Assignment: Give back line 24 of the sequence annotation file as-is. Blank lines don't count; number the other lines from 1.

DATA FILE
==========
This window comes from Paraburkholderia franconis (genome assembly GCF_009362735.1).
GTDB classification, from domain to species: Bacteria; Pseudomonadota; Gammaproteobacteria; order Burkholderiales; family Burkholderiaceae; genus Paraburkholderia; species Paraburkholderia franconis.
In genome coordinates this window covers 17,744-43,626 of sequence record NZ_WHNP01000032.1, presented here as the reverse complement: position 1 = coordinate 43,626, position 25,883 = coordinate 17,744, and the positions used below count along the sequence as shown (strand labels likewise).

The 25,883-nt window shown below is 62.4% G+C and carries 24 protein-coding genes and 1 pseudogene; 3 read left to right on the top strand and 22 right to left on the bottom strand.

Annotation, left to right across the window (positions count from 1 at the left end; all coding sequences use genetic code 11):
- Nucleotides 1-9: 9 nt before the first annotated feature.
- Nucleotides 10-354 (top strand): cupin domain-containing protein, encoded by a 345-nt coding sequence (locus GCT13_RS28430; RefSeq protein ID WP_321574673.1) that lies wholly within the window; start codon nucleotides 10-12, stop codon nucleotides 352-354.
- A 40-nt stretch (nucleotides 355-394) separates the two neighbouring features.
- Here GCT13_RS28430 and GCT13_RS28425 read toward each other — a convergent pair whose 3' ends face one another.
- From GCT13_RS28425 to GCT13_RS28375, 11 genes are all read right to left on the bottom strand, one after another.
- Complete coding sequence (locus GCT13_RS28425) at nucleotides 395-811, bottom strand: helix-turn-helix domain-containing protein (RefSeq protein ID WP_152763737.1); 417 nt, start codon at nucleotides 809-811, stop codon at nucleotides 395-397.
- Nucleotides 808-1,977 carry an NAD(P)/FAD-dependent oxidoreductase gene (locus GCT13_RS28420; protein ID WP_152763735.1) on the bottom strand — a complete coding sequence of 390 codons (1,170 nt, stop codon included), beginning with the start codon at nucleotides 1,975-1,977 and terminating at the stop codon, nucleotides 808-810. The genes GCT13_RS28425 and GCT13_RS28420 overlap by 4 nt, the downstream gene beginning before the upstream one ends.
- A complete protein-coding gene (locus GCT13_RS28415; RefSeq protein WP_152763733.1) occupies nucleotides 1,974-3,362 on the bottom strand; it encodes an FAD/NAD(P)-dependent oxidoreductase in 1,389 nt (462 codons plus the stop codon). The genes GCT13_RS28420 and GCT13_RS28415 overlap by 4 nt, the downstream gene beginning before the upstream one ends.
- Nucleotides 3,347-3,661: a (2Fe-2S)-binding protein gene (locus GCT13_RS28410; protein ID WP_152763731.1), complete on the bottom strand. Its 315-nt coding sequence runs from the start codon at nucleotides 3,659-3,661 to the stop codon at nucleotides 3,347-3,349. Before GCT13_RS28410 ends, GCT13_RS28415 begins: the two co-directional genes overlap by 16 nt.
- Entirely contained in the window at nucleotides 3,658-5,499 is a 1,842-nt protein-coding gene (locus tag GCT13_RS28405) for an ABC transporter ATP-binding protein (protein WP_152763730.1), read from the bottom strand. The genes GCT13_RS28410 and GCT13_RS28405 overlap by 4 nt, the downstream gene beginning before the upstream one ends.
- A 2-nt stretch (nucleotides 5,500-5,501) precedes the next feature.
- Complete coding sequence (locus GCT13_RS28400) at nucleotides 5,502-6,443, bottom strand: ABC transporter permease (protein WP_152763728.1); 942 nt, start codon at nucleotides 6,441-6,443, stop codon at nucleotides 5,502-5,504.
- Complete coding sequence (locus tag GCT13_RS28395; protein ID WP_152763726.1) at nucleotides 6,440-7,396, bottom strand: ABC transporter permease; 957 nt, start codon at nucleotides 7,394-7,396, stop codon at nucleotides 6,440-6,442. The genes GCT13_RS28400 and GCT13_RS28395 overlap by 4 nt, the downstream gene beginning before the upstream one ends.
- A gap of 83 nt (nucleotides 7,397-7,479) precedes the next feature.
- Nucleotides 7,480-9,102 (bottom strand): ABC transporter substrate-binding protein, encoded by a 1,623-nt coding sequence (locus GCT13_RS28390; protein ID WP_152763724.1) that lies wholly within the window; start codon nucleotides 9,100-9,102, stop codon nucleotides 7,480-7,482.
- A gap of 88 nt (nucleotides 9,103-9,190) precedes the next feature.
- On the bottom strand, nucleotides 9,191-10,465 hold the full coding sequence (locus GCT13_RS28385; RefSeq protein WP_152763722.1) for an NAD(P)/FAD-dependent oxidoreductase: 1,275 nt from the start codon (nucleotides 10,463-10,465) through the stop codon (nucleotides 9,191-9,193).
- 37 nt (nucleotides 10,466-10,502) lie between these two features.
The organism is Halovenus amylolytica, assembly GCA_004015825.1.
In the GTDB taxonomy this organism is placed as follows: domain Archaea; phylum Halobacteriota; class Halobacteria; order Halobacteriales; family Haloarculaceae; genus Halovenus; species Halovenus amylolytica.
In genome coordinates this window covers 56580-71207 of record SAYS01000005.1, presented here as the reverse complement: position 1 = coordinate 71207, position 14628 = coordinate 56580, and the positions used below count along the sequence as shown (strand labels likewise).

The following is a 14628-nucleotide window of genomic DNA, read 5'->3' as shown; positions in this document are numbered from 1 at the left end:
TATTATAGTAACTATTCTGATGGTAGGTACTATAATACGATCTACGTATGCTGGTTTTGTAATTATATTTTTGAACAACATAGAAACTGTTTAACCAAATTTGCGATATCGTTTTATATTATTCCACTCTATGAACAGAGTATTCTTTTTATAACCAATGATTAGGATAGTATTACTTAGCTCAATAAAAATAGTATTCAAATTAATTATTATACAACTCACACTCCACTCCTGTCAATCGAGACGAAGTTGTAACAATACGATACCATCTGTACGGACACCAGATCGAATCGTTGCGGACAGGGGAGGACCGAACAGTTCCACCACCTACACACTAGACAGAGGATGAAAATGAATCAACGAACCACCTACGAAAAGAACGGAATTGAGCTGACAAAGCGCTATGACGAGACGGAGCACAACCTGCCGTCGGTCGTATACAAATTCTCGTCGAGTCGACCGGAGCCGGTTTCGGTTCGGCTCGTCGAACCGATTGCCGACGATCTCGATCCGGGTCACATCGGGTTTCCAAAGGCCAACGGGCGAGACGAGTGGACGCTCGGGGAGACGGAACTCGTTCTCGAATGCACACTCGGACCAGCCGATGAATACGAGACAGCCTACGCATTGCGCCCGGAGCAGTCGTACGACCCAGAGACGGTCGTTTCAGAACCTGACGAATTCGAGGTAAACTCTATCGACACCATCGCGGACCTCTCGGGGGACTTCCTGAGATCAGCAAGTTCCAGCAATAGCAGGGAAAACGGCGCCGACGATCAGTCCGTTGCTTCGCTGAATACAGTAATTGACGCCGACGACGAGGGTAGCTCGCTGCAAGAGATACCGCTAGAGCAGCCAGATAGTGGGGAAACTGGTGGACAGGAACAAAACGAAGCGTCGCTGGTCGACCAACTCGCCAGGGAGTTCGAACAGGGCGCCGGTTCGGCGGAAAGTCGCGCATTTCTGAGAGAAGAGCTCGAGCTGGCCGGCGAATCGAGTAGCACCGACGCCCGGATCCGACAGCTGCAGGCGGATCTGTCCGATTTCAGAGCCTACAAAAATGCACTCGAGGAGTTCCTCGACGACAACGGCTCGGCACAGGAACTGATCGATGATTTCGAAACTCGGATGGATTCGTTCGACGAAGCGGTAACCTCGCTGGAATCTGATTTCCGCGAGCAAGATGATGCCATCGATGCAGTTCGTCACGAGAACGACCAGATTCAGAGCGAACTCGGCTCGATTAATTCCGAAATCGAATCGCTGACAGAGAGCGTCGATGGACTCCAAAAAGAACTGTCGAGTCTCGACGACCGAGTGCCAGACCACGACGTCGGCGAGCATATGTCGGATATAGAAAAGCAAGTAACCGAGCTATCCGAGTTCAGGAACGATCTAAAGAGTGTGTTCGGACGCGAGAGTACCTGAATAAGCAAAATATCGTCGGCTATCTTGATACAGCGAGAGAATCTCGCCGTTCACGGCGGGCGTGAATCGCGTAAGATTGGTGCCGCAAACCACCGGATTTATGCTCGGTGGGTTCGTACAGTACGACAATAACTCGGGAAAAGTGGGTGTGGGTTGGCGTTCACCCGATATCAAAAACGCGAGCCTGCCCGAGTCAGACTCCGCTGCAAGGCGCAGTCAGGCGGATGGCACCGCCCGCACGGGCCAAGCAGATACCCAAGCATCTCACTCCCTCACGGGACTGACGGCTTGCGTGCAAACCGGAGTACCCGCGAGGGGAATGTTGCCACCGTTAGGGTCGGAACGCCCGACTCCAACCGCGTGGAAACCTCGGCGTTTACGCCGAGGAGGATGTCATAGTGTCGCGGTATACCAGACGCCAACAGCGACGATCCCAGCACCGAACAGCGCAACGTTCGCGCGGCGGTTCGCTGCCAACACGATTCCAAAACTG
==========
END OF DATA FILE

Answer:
The organism is Halovenus amylolytica, assembly GCA_004015825.1.